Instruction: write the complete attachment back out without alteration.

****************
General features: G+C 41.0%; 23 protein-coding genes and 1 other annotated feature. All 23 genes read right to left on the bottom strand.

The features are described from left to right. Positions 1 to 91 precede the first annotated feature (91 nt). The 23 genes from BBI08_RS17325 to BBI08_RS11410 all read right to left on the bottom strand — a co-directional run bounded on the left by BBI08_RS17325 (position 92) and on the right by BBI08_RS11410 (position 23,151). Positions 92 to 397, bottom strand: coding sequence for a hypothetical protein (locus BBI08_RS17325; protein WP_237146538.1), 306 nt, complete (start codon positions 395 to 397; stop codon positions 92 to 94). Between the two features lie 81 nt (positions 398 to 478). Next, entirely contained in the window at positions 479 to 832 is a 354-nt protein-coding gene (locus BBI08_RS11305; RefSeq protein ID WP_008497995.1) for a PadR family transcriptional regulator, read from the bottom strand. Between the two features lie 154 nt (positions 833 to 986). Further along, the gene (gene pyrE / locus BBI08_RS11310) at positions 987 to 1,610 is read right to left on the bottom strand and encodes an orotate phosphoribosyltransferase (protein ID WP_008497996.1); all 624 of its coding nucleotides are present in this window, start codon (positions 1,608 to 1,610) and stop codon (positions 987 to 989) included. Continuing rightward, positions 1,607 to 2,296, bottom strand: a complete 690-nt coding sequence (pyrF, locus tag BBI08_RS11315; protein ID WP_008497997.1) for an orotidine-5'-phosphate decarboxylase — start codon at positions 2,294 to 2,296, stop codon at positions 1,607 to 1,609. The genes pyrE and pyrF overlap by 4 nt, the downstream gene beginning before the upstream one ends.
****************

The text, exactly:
General features: G+C 41.0%; 23 protein-coding genes and 1 other annotated feature. All 23 genes read right to left on the bottom strand.

The features are described from left to right. Positions 1 to 91 precede the first annotated feature (91 nt). The 23 genes from BBI08_RS17325 to BBI08_RS11410 all read right to left on the bottom strand — a co-directional run bounded on the left by BBI08_RS17325 (position 92) and on the right by BBI08_RS11410 (position 23,151). Positions 92 to 397, bottom strand: coding sequence for a hypothetical protein (locus BBI08_RS17325; protein WP_237146538.1), 306 nt, complete (start codon positions 395 to 397; stop codon positions 92 to 94). Between the two features lie 81 nt (positions 398 to 478). Next, entirely contained in the window at positions 479 to 832 is a 354-nt protein-coding gene (locus BBI08_RS11305; RefSeq protein ID WP_008497995.1) for a PadR family transcriptional regulator, read from the bottom strand. Between the two features lie 154 nt (positions 833 to 986). Further along, the gene (gene pyrE / locus BBI08_RS11310) at positions 987 to 1,610 is read right to left on the bottom strand and encodes an orotate phosphoribosyltransferase (protein ID WP_008497996.1); all 624 of its coding nucleotides are present in this window, start codon (positions 1,608 to 1,610) and stop codon (positions 987 to 989) included. Continuing rightward, positions 1,607 to 2,296, bottom strand: a complete 690-nt coding sequence (pyrF, locus tag BBI08_RS11315; protein ID WP_008497997.1) for an orotidine-5'-phosphate decarboxylase — start codon at positions 2,294 to 2,296, stop codon at positions 1,607 to 1,609. The genes pyrE and pyrF overlap by 4 nt, the downstream gene beginning before the upstream one ends.